College Athletes Make Blankets for Waterford Place

Aurora University students continue Project Linus tradition
Aurora University student athletes donated blankets to Waterford Place Cancer Resource Center

Student athletes at Aurora University are known for more than their athletic skills. They’re also known for their generosity to the community. For 21 years, athletes at the school have participated in Project Linus, making handmade blankets to donate to local organizations. This year, they gave 92 blankets to Waterford Place Cancer Resource Center, which provides services and support to anyone affected by cancer at no cost to the participant. 

The mission of Project Linus is to provide love, a sense of security, warmth and comfort to those who are ill through the gifts of new, handmade blankets, lovingly created by volunteer “blanketeers.” At the university, the event is sponsored by the Student-Athlete Advisory Committee.

The committee pre-orders the fleece and cuts it ahead of time. Then on assembly day, they block off the university gym from noon to 1 p.m., and hundreds of student athletes converge to finish the fleece tie blankets by making the ties. To help fund the project, each student donates a dollar or two.

“There’s not an empty spot,” says Morgan Stenson, assistant athletic director. The students fill all the tables and overflow onto the floor.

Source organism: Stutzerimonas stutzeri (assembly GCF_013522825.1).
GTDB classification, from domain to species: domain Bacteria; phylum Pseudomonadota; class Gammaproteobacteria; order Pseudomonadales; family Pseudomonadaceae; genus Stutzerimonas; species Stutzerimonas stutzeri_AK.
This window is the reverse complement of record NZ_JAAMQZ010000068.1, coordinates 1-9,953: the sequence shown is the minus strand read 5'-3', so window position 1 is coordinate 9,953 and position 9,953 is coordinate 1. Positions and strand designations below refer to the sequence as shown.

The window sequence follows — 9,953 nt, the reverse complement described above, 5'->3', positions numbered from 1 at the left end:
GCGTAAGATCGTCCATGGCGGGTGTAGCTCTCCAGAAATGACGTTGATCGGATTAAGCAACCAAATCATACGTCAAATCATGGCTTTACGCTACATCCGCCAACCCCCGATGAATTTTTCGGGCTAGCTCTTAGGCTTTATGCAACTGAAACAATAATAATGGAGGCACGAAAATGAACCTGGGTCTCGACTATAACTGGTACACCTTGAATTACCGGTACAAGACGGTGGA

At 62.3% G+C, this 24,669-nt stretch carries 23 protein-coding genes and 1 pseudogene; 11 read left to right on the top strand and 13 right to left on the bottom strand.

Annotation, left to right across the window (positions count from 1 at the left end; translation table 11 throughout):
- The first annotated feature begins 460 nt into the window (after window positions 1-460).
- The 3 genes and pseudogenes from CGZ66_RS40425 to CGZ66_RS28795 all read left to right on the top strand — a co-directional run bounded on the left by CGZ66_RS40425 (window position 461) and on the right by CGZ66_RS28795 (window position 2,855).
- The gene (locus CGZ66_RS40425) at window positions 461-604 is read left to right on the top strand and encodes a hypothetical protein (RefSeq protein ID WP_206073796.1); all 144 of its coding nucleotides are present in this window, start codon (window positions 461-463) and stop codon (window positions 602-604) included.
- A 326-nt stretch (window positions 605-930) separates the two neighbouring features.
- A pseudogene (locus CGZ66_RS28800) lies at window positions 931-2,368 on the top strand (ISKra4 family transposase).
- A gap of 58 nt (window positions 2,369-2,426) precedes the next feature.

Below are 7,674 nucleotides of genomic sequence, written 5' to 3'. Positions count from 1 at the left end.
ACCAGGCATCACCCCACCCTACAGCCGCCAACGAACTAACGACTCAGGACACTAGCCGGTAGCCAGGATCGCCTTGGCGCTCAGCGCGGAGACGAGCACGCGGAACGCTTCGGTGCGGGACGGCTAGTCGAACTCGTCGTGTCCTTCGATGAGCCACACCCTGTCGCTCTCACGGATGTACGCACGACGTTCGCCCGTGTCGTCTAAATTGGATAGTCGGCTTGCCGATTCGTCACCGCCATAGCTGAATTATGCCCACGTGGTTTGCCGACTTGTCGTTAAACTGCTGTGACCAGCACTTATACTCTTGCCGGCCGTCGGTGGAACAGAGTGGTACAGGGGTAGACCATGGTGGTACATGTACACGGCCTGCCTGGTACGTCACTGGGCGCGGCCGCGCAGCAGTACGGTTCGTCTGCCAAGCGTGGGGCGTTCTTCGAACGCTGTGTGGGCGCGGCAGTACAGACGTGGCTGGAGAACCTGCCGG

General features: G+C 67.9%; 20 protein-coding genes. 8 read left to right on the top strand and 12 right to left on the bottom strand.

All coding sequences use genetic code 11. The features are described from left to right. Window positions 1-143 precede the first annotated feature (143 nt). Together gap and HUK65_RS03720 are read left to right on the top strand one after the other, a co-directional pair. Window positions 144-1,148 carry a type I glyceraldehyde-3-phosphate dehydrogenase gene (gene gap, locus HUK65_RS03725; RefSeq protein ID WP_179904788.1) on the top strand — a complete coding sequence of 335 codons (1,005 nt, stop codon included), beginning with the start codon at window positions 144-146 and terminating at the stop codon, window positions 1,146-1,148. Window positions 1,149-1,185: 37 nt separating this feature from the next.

It is important to the student athletes at the Division III school to be more than athletes, she explains. They want to show their support outside of the university. “They see the bigger picture and the effect they can have on the community when they come together in numbers,” she says.

Omar Ramos, program development and operations manager at Waterford Place, says it’s “amazing” to see students inspired to give back to their community.

“The Linus Project initiative at Aurora University offers tangible support to families navigating a cancer diagnosis by providing blankets to keep patients warm during treatment,” he says. “Beyond mere warmth, these blankets symbolize solidarity, reminding families that they are not alone in their journey with cancer.”

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